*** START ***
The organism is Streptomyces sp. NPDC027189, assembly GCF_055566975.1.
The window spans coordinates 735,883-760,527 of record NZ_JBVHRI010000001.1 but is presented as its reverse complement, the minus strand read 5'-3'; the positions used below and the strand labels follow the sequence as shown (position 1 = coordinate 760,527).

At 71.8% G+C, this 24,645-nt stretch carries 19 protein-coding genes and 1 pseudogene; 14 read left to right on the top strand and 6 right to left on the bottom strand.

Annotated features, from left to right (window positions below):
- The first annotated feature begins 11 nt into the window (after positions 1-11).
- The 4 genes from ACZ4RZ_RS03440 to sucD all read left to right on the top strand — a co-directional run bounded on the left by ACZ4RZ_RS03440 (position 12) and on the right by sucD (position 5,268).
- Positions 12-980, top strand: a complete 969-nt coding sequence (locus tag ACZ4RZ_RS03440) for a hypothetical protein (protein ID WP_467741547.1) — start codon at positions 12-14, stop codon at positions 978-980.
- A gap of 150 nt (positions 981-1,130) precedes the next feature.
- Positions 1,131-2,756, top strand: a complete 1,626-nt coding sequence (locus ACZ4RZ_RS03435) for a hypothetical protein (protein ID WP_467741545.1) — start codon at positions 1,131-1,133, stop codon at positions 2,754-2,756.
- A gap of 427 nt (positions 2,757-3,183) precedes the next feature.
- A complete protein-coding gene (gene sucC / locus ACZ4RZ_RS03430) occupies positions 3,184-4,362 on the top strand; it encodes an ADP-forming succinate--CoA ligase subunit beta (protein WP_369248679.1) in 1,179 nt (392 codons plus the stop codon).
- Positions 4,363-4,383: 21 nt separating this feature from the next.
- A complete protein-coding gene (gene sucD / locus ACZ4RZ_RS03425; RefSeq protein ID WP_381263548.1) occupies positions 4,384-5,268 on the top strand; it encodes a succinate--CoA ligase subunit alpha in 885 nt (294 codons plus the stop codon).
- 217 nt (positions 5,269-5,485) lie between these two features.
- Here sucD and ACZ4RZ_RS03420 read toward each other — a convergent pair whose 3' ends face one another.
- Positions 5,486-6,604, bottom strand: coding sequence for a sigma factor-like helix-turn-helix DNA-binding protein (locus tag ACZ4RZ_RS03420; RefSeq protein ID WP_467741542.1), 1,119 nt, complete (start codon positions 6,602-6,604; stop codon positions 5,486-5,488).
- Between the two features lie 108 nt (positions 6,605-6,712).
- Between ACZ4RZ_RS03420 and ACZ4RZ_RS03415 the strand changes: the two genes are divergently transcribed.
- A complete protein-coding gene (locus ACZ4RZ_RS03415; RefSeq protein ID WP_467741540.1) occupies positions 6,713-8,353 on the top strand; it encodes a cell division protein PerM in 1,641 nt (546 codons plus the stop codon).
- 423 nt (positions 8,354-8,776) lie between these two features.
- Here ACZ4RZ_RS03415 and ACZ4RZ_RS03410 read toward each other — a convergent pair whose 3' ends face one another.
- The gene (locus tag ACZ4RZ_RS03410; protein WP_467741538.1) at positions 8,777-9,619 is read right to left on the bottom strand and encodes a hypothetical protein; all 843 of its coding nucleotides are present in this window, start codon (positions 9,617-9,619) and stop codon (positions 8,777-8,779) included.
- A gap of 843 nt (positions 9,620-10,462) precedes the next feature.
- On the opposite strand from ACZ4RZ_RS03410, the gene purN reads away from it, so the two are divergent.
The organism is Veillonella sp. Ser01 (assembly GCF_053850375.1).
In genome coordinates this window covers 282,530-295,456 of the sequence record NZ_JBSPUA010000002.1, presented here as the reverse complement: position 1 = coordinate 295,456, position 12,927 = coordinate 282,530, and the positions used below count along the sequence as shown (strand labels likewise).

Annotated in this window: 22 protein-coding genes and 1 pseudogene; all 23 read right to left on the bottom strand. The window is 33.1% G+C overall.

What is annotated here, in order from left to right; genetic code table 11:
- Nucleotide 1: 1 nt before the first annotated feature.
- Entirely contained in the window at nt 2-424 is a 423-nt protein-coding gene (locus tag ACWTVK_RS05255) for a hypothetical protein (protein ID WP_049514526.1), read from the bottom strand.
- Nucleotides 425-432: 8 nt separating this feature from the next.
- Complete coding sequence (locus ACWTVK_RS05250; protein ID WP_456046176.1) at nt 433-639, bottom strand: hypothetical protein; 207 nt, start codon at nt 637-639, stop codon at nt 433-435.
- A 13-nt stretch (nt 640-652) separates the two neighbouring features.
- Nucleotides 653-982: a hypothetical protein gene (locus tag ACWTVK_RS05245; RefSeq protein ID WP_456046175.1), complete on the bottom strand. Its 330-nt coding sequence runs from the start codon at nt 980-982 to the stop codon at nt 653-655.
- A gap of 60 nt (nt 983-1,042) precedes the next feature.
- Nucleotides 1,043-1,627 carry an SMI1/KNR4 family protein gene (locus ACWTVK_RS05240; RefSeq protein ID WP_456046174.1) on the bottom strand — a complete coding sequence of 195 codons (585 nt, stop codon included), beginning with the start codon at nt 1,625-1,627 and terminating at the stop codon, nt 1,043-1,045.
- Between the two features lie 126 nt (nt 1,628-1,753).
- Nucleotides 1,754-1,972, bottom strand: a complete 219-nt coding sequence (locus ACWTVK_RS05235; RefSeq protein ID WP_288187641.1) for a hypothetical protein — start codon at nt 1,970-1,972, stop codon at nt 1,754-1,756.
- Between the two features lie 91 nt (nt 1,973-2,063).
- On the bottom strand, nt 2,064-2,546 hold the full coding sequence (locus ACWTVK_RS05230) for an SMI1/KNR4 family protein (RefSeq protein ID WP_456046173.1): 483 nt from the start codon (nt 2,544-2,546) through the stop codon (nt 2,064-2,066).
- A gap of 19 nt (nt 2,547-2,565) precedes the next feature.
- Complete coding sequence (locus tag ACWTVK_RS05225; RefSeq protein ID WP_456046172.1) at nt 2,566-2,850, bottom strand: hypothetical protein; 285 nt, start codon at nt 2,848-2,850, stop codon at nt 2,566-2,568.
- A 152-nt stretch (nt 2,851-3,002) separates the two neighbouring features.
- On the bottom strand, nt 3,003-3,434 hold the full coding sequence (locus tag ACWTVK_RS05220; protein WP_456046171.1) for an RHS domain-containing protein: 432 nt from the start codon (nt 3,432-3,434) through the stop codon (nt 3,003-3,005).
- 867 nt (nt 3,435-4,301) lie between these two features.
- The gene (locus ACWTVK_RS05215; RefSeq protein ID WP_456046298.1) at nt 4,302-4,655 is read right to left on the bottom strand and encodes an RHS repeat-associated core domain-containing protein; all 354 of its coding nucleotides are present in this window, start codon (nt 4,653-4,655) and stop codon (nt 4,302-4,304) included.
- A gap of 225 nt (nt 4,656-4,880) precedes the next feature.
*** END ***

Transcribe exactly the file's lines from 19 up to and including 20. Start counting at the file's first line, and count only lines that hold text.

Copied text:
- A complete protein-coding gene (locus ACZ4RZ_RS03415; RefSeq protein ID WP_467741540.1) occupies positions 6,713-8,353 on the top strand; it encodes a cell division protein PerM in 1,641 nt (546 codons plus the stop codon).
- 423 nt (positions 8,354-8,776) lie between these two features.